Keep your home clean and organizedWant to know how to keep your home clean and organized? It’s as simple as building three easy habits.  That’s not to say you won’t need some deeper cleaning on a regular basis. But building these habits into your daily routine will help to keep your home looking respectable enough for drop-in visitors. Of course, if you’re currently overwhelmed with a lot of clutter, you may first need to de-clutter and organize your home.

Building Habits

Staying organized is nothing more than consistently implementing a series of habits. But, like all habits, if you try to do too much all at once, you’re likely to become overwhelmed and bail altogether.

Take exercise for example: Have you ever decided to start an ambitious workout routine – like “l’ll hit the gym for an hour every day after work”? How did that turn out? Research has shown that if you incorporate a number of small habits over time, (for example, parking a little further away from work every week) you’re more likely to be successful over time. Setting up an ambitious change in your routine is much more challenging to incorporate into your already busy schedule.

The same goes for staying organized. The individual habits themselves can be very small, but layering them into your schedule over time can help you to make them as ingrained as brushing your teeth. And that’s the goal! Are you ready? Here goes….

Daily TLC for Your Home

“T” is for Trash

Every time you leave a room, take any trash with you and put it in a trash or recycling bin. This includes obvious trash such as tissues and food wrappers, but it could also extend to things that have outlived their usefulness: For example, a book or magazine you’ve finished reading and don’t need to keep, junk mail, envelopes and inserts from real mail, or broken items you have no intention of fixing.

Work on this habit for at least 21 days. It’s a common belief that it takes 21 days to build a habit. In fact, it can be anywhere from 18 days to 254 days. Take whatever time you need and when you feel you’ve masted this as a habit, move on to the next habit.

A key component in making a habit successful is tying it to a ‘trigger’ – a particular event. So tie the habit to the event of every time you leave a room.

 “L” is for Laundry

Every time you leave a room, pick up any clothing and either put it in a laundry hamper or hang it up to be re-worn. Hooks are easier than hangers for hanging up coats and jackets. A coat tree or an over-the-door coat rack works great for hanging gently worn clothing that has no visible stains and passes the sniff test. You could potentially decide the item is trash or recycling as well: trash the socks with the holes in them and donate that T-shirt you just don’t feel good in.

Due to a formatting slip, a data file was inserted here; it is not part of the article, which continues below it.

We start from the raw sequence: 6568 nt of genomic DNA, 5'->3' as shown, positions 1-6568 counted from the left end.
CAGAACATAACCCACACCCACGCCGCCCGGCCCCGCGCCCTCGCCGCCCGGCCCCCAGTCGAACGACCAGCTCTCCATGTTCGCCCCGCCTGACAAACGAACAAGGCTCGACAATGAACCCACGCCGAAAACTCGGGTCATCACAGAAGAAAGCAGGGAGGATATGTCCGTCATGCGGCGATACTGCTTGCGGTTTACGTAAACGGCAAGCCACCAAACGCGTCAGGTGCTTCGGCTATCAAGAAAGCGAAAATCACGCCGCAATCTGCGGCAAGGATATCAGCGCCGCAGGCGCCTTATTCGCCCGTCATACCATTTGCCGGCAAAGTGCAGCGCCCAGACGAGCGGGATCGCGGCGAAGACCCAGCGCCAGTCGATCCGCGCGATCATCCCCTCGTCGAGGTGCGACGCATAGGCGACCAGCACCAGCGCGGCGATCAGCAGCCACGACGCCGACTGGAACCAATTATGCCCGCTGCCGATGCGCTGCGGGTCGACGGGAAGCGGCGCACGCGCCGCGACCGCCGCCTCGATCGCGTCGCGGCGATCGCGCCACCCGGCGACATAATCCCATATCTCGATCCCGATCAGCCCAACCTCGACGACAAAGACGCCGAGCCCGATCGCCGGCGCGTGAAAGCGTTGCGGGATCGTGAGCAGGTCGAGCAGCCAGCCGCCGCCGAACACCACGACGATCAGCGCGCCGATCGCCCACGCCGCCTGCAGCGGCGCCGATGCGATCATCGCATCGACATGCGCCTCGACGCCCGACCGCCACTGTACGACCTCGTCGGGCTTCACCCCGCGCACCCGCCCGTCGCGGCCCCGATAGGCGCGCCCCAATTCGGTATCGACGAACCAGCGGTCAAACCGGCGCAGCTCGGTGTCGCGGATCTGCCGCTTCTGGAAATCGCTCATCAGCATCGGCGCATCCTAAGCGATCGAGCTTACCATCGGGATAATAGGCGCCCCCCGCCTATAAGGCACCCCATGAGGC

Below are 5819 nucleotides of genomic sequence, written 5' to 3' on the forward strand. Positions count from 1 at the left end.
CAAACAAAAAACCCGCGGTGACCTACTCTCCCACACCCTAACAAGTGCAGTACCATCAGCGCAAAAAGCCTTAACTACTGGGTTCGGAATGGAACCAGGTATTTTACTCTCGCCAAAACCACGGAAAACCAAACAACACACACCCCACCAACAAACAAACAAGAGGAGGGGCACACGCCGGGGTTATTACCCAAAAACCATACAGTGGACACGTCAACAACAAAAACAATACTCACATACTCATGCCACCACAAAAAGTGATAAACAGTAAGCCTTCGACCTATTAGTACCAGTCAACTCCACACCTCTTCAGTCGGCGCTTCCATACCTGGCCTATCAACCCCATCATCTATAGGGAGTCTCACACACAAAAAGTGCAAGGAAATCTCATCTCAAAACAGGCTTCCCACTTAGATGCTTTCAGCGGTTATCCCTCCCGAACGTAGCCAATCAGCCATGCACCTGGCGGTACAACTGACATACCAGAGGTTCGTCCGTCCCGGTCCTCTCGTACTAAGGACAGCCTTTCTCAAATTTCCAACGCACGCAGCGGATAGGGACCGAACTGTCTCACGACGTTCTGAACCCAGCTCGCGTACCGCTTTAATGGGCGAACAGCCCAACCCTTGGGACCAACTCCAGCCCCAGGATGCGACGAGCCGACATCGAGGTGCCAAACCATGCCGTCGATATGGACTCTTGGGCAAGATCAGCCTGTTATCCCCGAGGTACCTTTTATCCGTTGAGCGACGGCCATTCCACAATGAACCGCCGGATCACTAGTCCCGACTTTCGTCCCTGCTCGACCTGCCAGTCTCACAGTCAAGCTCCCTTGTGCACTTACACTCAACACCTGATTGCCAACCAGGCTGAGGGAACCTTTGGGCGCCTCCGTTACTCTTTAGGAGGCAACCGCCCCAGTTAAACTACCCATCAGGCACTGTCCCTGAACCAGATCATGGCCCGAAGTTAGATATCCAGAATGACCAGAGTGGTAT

Work the laundry habit till you’ve successfully completed at least 21 days in a row – more if you need to to make sure it’s developed into a  habit.

“C” is for Cups and Plates

Every time you leave a room, pick up any dirty dishes and put them in the dishwasher or next to the sink for washing. (I have an issue with dishes IN the sink – it makes it hard to USE the sink. Do whatever works best for you!)  And again, you have an opportunity to trash or donate the item. Trash the chipped coffee cup. Donate the dishes you have grown to hate and use the good stuff you love. What are you waiting for?

Again, work this habit for at least 21 days in a row or until the habit is ingrained in your routine.

Giving Credit

I have to give credit where credit is due. This approach is adapted from Professional Organizer and Podcaster Lisa Woodruff of Organize 365. Lisa talked about using this type of approach with her children who have learning disabilities. Start with the trash…. etc. Whether you or your children have a learning disability or not, I think it is a great way to develop new habits.

I came up with the acronym to make these things easy to remember. But you can work on these habits in any order you like.  Do what makes the most sense for your home.

Give it a Try

There you have it. These 3 simple habits correlate somewhat to the Sort and Purge tasks of the overall S.P.A.C.E. techniques for getting organized. If you consistently implement these habits, you should have way less to deal with the next time you need to Evaluate your organizing systems.

Try these habits and let us know how it goes We’d love to hear from you. Or let us know of other habits or routines you use to help you stay organized.

Like this post0

Leave a reply

Your email address will not be published. Required fields are marked *

Go top